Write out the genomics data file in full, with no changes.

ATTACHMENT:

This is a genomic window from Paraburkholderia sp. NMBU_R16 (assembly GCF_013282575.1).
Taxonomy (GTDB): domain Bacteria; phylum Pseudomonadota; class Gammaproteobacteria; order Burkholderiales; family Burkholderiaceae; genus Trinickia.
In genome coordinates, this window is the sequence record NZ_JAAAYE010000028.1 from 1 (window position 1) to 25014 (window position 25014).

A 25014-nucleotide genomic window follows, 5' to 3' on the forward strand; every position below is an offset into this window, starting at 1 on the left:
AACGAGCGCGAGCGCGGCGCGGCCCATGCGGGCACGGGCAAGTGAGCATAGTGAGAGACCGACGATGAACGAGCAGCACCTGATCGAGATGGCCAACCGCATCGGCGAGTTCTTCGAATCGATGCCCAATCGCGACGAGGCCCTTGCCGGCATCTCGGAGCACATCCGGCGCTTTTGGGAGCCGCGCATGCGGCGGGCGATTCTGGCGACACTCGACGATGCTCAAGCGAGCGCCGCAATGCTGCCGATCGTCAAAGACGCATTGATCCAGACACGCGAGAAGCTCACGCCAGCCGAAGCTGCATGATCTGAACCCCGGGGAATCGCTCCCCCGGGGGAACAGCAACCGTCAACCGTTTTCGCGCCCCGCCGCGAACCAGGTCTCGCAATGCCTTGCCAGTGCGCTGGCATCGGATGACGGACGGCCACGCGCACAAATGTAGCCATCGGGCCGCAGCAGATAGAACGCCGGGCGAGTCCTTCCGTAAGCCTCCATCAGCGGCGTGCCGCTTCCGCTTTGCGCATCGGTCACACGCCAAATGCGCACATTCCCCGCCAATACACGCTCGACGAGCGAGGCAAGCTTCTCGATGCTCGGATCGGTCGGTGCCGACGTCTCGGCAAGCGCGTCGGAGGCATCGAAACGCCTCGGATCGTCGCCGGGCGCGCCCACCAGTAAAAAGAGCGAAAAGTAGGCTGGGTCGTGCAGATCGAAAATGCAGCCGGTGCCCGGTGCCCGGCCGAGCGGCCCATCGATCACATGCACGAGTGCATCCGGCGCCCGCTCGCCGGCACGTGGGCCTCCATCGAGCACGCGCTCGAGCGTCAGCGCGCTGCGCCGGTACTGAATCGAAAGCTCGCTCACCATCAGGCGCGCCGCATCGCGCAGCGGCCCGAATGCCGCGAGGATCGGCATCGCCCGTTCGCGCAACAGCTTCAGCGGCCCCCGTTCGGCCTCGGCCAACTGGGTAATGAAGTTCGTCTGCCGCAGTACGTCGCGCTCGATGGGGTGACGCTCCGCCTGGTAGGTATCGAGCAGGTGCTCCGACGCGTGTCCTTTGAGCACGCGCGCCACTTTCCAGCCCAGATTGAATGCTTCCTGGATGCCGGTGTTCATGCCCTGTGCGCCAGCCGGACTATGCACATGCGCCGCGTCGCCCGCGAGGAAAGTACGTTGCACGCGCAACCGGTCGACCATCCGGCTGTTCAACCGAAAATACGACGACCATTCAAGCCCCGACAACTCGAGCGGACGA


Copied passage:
This is a genomic window from Paraburkholderia sp. NMBU_R16 (assembly GCF_013282575.1).
Taxonomy (GTDB): domain Bacteria; phylum Pseudomonadota; class Gammaproteobacteria; order Burkholderiales; family Burkholderiaceae; genus Trinickia.
In genome coordinates, this window is the sequence record NZ_JAAAYE010000028.1 from 1 (window position 1) to 25014 (window position 25014).

A 25014-nucleotide genomic window follows, 5' to 3' on the forward strand; every position below is an offset into this window, starting at 1 on the left:
AACGAGCGCGAGCGCGGCGCGGCCCATGCGGGCACGGGCAAGTGAGCATAGTGAGAGACCGACGATGAACGAGCAGCACCTGATCGAGATGGCCAACCGCATCGGCGAGTTCTTCGAATCGATGCCCAATCGCGACGAGGCCCTTGCCGGCATCTCGGAGCACATCCGGCGCTTTTGGGAGCCGCGCATGCGGCGGGCGATTCTGGCGACACTCGACGATGCTCAAGCGAGCGCCGCAATGCTGCCGATCGTCAAAGACGCATTGATCCAGACACGCGAGAAGCTCACGCCAGCCGAAGCTGCATGATCTGAACCCCGGGGAATCGCTCCCCCGGGGGAACAGCAACCGTCAACCGTTTTCGCGCCCCGCCGCGAACCAGGTCTCGCAATGCCTTGCCAGTGCGCTGGCATCGGATGACGGACGGCCACGCGCACAAATGTAGCCATCGGGCCGCAGCAGATAGAACGCCGGGCGAGTCCTTCCGTAAGCCTCCATCAGCGGCGTGCCGCTTCCGCTTTGCGCATCGGTCACACGCCAAATGCGCACATTCCCCGCCAATACACGCTCGACGAGCGAGGCAAGCTTCTCGATGCTCGGATCGGTCGGTGCCGACGTCTCGGCAAGCGCGTCGGAGGCATCGAAACGCCTCGGATCGTCGCCGGGCGCGCCCACCAGTAAAAAGAGCGAAAAGTAGGCTGGGTCGTGCAGATCGAAAATGCAGCCGGTGCCCGGTGCCCGGCCGAGCGGCCCATCGATCACATGCACGAGTGCATCCGGCGCCCGCTCGCCGGCACGTGGGCCTCCATCGAGCACGCGCTCGAGCGTCAGCGCGCTGCGCCGGTACTGAATCGAAAGCTCGCTCACCATCAGGCGCGCCGCATCGCGCAGCGGCCCGAATGCCGCGAGGATCGGCATCGCCCGTTCGCGCAACAGCTTCAGCGGCCCCCGTTCGGCCTCGGCCAACTGGGTAATGAAGTTCGTCTGCCGCAGTACGTCGCGCTCGATGGGGTGACGCTCCGCCTGGTAGGTATCGAGCAGGTGCTCCGACGCGTGTCCTTTGAGCACGCGCGCCACTTTCCAGCCCAGATTGAATGCTTCCTGGATGCCGGTGTTCATGCCCTGTGCGCCAGCCGGACTATGCACATGCGCCGCGTCGCCCGCGAGGAAAGTACGTTGCACGCGCAACCGGTCGACCATCCGGCTGTTCAACCGAAAATACGACGACCATTCAAGCCCCGACAACTCGAGCGGACGA